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Monty-Ball Fails Again, Pelicans lose 94-93

Monty Williams nonsensical rotations and lack of reasonable play-calling prove decisively derisive yet again.

Jeff Hanisch-USA TODAY Sports

In a lost season, one theme has stayed constant -- Monty's questionable decision-making.

Yes, the Pelicans have been beset by numerous injuries to their core. Jrue Holiday, Ryan Anderson, Jason Smith, Tyreke Evans and Anthony Davis have all missed at least 8 games respectively. And without them, a number of losses were going to be inevitable.

However, fans of the team have witnessed enough close losses, where subtle changes to the lineups or a solid offensive or defensive set down the stretch, would have netted the Pelicans the win. Instead, we usually have had to walk away disappointed. (Even in games where the margin was comfortably in our favor, they were made interesting too many times in waning moments.)

Tonight was no different. Up 4, with 3:38 left in the game, the Pelicans would only manage to tally 4 more points, all on free throws. The execution was pitiful. On one play, Alexis Ajinca took an ill-fated drive after Roberts pounded away a good deal of the shot-clock. Easy miss. A little bit later, Monty trusted Roberts to read the defense correctly on a play designed for a lob to Anthony Davis. Turnover. A couple of other possessions in the last few minutes or so of the game involved long contested jumpers after more senseless dribbling. Clang and clank.

What's more troubling is the fact that some of the poor offensive sets might have been overcome had either/both Austin Rivers and Tyreke Evans been on the floor down the stretch. Most of the reserves +/- game stats screamed the truth. When they were on the floor, the team undoubtedly performed better.

Even had their individual games been off, they still would have given the offense and defense a better chance to succeed. Anthony Morrow was en fuego, 7-8 from the floor. However, shortly after hitting his final 3 of the game, Rivers was pulled from the game and, moments later, Evans. Morrow failed to manage another attempt in the final 8:08 of the game.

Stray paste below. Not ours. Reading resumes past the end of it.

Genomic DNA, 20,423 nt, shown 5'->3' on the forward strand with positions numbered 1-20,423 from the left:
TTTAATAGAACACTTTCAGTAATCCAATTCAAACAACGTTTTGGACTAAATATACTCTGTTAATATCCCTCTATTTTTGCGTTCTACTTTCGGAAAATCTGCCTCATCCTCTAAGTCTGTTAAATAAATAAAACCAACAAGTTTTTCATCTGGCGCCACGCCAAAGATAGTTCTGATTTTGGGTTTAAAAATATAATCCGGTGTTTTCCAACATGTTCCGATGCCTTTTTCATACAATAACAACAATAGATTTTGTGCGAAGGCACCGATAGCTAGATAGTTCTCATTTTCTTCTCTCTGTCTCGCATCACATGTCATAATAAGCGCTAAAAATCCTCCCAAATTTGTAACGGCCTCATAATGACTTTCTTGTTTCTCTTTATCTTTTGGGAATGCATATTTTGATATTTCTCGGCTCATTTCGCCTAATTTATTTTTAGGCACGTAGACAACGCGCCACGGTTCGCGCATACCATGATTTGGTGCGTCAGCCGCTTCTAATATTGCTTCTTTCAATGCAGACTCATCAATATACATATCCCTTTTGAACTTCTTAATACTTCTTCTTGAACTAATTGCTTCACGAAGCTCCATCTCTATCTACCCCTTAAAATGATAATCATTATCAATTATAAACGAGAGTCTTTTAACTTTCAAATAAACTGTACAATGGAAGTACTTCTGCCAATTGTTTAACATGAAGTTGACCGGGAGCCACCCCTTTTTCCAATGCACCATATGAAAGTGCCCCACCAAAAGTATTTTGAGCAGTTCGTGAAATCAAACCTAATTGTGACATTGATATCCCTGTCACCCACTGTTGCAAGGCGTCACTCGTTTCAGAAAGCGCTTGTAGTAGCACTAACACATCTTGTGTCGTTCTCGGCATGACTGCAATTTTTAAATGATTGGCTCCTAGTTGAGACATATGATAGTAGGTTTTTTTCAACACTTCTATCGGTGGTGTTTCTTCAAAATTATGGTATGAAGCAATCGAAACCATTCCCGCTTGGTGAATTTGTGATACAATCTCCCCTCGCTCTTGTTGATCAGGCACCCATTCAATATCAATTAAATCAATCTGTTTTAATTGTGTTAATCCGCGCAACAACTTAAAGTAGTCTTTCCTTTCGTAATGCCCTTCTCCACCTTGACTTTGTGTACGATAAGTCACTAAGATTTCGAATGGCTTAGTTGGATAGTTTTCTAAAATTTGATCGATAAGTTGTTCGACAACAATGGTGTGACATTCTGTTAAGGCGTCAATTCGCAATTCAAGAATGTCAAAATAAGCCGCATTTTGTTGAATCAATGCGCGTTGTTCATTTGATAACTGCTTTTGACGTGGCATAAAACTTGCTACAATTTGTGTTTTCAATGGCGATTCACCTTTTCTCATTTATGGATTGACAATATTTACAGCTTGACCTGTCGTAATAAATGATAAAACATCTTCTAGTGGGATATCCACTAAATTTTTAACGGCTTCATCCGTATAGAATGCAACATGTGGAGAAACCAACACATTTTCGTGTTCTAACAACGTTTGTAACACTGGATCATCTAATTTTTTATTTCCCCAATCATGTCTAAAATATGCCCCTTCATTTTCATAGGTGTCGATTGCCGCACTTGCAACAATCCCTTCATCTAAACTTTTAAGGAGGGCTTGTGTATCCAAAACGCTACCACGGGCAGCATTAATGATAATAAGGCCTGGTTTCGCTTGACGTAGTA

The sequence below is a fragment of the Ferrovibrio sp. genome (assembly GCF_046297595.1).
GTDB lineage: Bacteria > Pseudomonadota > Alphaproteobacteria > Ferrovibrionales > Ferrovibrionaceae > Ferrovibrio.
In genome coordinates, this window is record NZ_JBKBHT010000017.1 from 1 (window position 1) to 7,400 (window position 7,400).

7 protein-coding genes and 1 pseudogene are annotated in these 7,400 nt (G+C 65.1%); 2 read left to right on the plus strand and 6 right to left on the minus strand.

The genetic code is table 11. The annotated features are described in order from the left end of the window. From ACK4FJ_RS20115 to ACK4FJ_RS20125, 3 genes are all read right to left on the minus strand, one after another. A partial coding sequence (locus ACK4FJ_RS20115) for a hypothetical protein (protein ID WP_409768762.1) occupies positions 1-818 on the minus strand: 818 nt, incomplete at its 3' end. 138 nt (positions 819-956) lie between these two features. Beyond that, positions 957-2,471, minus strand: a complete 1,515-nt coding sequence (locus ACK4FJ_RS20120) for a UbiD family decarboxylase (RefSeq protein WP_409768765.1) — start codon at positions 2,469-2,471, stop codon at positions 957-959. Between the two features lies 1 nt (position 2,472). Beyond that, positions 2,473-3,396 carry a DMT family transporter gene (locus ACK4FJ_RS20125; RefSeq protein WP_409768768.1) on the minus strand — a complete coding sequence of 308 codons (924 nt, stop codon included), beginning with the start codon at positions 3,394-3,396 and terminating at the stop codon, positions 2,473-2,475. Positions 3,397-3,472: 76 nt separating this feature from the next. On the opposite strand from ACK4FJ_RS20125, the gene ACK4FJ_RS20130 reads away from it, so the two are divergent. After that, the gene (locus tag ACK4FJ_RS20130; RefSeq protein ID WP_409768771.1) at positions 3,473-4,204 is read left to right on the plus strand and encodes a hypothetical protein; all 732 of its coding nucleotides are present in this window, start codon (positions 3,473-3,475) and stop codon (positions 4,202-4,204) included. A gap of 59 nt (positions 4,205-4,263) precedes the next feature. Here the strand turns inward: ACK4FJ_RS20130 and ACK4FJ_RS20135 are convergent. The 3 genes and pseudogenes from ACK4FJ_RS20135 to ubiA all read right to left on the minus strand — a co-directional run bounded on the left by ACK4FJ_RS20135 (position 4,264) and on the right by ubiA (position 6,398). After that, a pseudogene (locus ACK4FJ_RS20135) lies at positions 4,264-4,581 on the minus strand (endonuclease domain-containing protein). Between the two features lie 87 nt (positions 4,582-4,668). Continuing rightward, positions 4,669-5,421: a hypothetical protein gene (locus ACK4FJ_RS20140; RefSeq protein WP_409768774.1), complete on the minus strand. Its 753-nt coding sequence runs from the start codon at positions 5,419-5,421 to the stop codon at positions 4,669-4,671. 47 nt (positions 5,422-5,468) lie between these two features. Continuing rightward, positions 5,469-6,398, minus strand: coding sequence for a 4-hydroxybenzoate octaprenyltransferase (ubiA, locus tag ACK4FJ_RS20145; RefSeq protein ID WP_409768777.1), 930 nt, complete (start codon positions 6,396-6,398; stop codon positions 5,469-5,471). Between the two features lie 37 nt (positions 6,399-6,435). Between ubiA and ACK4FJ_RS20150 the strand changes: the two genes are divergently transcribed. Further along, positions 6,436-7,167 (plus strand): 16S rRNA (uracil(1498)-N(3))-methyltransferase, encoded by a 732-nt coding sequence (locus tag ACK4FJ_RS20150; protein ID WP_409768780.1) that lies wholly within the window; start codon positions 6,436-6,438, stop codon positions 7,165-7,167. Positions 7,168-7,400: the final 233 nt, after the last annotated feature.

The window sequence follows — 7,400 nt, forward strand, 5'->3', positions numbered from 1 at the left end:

However, the best example of Monty's brilliance was put on display during the final 7 seconds of the game. For no coherent reason, Roberts remained in the game to guard John Wall. One of the team's worst defenders was asked to stop an elite penetrating point guard. As expected, Wall broke Roberts down, drove deep into the lane, forcing Jeff Withey to help near the rim and Wall merely had to flip the ball to Nene for an easy game-winning dunk.

Rinse and repeat.

54 games into the season and Monty Williams still fails to remotely show he understands how to put his personnel into successful positions. The trade deadline has passed, so showcasing talent can't be the issue. Due to the overwhelming number of injuries, the rest of the roster has had plenty of time to demonstrate their strengths and weaknesses.

Since the All-Star break, the Pelicans have lost 3 straight games by a combined 11 points. All of the games could have ended up in the win column. But damned to hell if the failures of Monty-Ball didn't leave their mark. Following tonight's loss, numerous blogs, forums and Twitterverse exploded with #FireMonty. It's high time we all accept that they're right.